I am worried about new clause 6. What will happen if people acting in concert demonstrate at someone's home, much in the way that was mentioned by the hon. Member for Surrey Heath? A small group of people turn up with placards one day and are sent away by the police. Two other people turn up the next day and are sent away by the police. Each time, the home owner will have to call the police, who will arrive 45 minutes later and send the demonstrators away. That will go on day after day.
Will the Minister give some thought to tightening up the legislation still further on Report, to provide some mechanism to enable the police to prosecute people who are acting in concert to carry out such demonstrations?
I have looked at the Opposition's proposals and, in principle, I agree with them. However, I have not had an opportunity to discuss them with people who are qualified to tell me what their impact would be. Is the Minister prepared to accept the new clauses? If he cannot do so, I hope that he will agree to examine the matter again on Report and bring back Government recommendations.
I would welcome an amendment on Report to the harassment provisions. I might table it myself, if the Government do not. Any group of people who act in concert to carry out an act that would be an offence if it were committed by one of them should be deemed separately to have committed the offence. I hope that the Minister will table such an amendment on Report, if he cannot accept the amendment today.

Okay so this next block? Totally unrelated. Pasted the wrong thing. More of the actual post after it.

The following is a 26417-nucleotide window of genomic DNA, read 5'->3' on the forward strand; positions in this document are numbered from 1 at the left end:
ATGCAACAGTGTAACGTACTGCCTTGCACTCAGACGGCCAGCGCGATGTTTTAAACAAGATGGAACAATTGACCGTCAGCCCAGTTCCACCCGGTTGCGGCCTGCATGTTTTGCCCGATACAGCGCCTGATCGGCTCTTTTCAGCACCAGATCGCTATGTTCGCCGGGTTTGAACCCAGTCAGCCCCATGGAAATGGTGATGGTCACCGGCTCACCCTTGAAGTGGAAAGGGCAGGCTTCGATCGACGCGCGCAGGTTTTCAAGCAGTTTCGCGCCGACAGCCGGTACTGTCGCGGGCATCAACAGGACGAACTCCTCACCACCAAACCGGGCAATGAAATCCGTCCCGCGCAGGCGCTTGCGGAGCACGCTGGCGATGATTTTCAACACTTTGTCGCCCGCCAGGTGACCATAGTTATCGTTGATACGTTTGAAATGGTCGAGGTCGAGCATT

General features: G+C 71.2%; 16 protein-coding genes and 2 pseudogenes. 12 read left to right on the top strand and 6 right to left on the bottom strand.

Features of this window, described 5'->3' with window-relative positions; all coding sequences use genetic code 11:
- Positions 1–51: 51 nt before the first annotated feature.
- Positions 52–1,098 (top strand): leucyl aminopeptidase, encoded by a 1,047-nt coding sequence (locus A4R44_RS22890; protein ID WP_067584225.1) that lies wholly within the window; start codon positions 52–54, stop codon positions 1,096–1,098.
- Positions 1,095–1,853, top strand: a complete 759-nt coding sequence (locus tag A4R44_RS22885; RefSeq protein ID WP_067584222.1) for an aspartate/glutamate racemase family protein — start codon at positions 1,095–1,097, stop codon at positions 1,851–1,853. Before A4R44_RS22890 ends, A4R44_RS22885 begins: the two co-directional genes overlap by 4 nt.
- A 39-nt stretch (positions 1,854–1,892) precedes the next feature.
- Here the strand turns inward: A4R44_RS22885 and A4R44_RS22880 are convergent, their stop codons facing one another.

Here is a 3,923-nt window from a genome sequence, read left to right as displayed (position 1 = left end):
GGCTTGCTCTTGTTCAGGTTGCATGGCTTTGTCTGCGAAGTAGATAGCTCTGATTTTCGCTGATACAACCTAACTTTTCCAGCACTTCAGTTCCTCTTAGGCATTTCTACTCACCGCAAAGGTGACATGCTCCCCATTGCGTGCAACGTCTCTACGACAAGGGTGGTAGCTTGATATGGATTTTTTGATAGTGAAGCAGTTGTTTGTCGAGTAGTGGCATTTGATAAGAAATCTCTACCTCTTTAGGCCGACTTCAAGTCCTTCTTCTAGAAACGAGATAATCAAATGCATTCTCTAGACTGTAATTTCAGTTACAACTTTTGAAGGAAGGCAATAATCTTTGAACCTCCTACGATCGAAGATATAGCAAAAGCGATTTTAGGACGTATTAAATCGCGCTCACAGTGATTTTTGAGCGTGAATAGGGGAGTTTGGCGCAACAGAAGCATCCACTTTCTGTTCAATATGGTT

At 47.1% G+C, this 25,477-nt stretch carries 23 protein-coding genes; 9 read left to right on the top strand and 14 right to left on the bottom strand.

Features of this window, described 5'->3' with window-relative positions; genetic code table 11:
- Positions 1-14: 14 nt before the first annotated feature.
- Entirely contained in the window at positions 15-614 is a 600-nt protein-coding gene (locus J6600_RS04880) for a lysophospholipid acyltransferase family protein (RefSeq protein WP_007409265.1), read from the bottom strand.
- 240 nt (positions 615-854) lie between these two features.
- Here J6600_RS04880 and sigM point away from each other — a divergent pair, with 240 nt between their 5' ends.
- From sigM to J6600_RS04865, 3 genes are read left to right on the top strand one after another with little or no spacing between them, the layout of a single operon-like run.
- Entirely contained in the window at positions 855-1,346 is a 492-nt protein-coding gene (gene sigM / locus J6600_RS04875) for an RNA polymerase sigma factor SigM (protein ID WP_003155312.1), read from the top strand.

I welcome new clause 7, which is a major step forward. I tabled my amendment because, when I read the Malicious Communications Act 1988—I got it from the Library and read it for myself—I was horrified. It appears to provide a defence for people who communicate threats of violence by letter. At present, if a person believes that someone is doing something that justifies a threat of violence, he can write to them and threaten violence. I think that it is perfectly all right to write to someone and say, ``If you don't stop doing what you're doing, I'm going to write to my MP.'' That is a threat, but it is reasonable. Another reasonable threat is, ``If you don't stop doing animal experiments, I won't buy your products any more.'' However, it is not reasonable to write to someone and say, ``If you don't stop doing animal experiments, you will be beaten up, or your children will be assaulted.'' There are no grounds whatever for making such a threat and defending oneself by saying that it is reasonable.